Snuck out in the usual DC Comics PR is a little gift to discerning readers that may demonstrate that DC's digital wing really know what it's doing. Gilbert Hernandez, the legendary Love & Rockets cartoonist who gave the world Heartbreak Soup and Palomar, is going to write and draw a Wonder Woman story. Like, for real.
The story is part of the DC West Coast office's digital first line, and will appear in late September as part of the Wonder Woman anthology Sensation Comics. A print edition will follow in October.
On sale now, the first issue of the new Spider-Man 2099 series by writer Peter David, artist Will Sliney and colorist Antonio Fabela is the very definition of a light comic. It's loaded with jokes and goofy asides -- most of them pretty funny. There's a throwaway villain. The colors are bright and appealing. It's mostly a really enjoyable read.
Until the one moment that bothered the hell out of me. Expect some spoilers below.
Ravage 2099 and Stripperella co-creator Stan Lee has been channeling Andy Rooney in a series of videos on World of Heroes called "Stan's Rants." Like those missives of the late American broadcaster, these clips are mostly benign "cranky old man" bits. His newest one is about how he hates being on hold, for example.
But the video above, which is from last week, is a knife in the guts of less famous comics creators -- which is to say, nearly all of them. In the video, Lee complains about having to sit through long credits at the end of movies, including superhero movies.
"Nobody knows who [these people] are, nobody can read them and nobody cares," he says, astonishingly.
But here's the problem: Those credits are usually where the names of comics creators who wrote and drew the characters the movies are based on actually get seen.
Dick Grayson is one of those characters that's been rumored to be on DC Comics' chopping block for well over a decade now, so like a lot of readers, I expected his unmasking in Forever Evil to be followed by a quick and ignominious death at the hands of, I don't know, Deathstroke or Harley Quinn or somebody. When it was announced that it would instead be leading into a new series where he'd be ditching the Nightwing identity and joining up with Spyral as an international super-spy, I was actually pretty excited. There's a lot of possibility there, and if it was done right, it could take advantage of what the New 52 reboot had to offer by doing something that we hadn't seen before with that character, something that would be fresh and exciting even for a major DC character who's been around since 1940.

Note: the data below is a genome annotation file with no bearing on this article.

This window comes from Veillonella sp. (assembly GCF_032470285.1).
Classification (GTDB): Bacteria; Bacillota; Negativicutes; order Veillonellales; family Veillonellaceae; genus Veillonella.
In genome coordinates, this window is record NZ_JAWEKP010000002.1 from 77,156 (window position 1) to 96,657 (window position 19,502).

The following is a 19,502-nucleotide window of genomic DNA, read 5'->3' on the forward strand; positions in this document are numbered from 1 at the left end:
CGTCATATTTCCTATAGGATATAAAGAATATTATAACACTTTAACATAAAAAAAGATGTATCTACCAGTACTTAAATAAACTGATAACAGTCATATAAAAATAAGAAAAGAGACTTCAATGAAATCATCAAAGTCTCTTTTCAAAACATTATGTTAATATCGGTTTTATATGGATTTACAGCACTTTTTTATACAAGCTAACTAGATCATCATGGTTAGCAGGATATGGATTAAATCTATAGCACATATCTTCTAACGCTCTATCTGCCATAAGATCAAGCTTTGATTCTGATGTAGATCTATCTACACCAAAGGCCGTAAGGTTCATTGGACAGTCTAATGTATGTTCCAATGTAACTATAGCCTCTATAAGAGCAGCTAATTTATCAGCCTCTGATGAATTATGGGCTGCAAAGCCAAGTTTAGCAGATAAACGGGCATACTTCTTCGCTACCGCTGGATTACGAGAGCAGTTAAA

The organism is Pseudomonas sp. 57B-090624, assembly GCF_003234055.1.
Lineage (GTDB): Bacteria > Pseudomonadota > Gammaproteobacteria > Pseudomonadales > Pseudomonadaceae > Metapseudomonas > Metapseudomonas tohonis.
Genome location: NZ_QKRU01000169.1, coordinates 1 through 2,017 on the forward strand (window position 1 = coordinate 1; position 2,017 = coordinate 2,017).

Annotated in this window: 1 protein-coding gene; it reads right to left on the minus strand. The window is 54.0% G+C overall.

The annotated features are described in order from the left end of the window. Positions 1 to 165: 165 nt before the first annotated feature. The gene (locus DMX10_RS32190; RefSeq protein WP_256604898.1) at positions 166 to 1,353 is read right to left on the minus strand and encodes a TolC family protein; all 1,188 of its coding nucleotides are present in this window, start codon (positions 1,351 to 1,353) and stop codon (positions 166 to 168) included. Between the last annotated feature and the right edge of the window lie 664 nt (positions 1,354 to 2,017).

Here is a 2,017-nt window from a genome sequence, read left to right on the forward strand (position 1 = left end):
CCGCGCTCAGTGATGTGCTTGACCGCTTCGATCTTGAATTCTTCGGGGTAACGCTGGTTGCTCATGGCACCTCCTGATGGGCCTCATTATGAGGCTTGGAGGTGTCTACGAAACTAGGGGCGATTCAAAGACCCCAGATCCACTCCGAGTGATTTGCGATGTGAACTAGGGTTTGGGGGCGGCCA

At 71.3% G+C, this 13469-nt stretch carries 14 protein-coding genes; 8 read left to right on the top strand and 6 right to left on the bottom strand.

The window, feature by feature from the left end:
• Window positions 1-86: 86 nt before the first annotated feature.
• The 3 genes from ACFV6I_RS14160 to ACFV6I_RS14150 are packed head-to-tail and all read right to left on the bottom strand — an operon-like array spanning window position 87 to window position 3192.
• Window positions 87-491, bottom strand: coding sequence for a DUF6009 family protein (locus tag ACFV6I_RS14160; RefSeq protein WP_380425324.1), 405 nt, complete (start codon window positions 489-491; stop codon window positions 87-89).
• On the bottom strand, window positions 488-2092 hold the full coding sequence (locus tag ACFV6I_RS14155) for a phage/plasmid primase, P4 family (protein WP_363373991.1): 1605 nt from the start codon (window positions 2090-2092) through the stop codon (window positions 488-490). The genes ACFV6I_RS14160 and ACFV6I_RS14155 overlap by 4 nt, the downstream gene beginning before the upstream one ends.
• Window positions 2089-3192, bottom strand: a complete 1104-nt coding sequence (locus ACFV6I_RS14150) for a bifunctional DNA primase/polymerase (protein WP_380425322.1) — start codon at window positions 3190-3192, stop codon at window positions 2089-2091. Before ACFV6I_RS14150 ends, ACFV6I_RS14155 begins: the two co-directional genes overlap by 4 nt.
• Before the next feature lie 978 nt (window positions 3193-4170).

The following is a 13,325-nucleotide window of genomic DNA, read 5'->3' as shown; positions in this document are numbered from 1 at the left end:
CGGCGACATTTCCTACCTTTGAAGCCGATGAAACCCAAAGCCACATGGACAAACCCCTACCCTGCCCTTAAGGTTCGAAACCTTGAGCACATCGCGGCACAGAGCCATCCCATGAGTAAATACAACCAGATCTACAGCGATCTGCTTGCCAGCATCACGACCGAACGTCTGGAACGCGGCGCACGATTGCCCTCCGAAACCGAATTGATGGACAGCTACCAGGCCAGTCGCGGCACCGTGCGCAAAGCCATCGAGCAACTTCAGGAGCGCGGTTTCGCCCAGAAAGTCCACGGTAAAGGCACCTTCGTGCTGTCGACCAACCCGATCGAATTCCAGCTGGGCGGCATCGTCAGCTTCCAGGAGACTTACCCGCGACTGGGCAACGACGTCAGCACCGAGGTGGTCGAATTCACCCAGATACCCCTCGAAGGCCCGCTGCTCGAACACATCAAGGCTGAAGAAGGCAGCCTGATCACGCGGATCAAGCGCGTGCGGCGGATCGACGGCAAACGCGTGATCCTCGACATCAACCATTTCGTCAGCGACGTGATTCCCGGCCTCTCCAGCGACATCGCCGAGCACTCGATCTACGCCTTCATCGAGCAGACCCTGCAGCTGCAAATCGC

With the first issue of Grayson, Tim Seeley, Tom King & Mikel Janin and cover artist Andrew Robinson have done their level best at doing just that, and they've pulled it off. This is a book that jumps straight into the action, that's not afraid to drop some really, really weird stuff on you right in the first issue, and the end result is one of the strongest new titles since the New 52 got its start in 2011.
Based on a 1976 Detective Comics story by Dennis O'Neil and Dick Giordano, "Appointment in Crime Alley" is a memorable and heartfelt episode of Batman: The Animated Series. Gritty and sorrowful, the episode is centered around the anniversary of Thomas and Martha Wayne's murder in Park Row 30 years ago, and Bruce Wayne's annual appointment to visit the site of their death. We also learn more about Dr. Leslie Thompkins, the longtime friend and colleague of Thomas Wayne who consoled young Bruce on the night his parents were murdered. We realize Leslie's life was also greatly affected by the tragedy, and the two share a unique bond.
Are Bruce and Leslie enacting a healthy coping method by commemorating the Waynes every year in "Crime Alley", or is this a sign of prolonged grief and their inability to move on? In this episode of the Arkham Sessions, we discuss how some people who experience trauma and negative life events can get "stuck" on bad thoughts which keep them from overcoming the tragedies in their lives.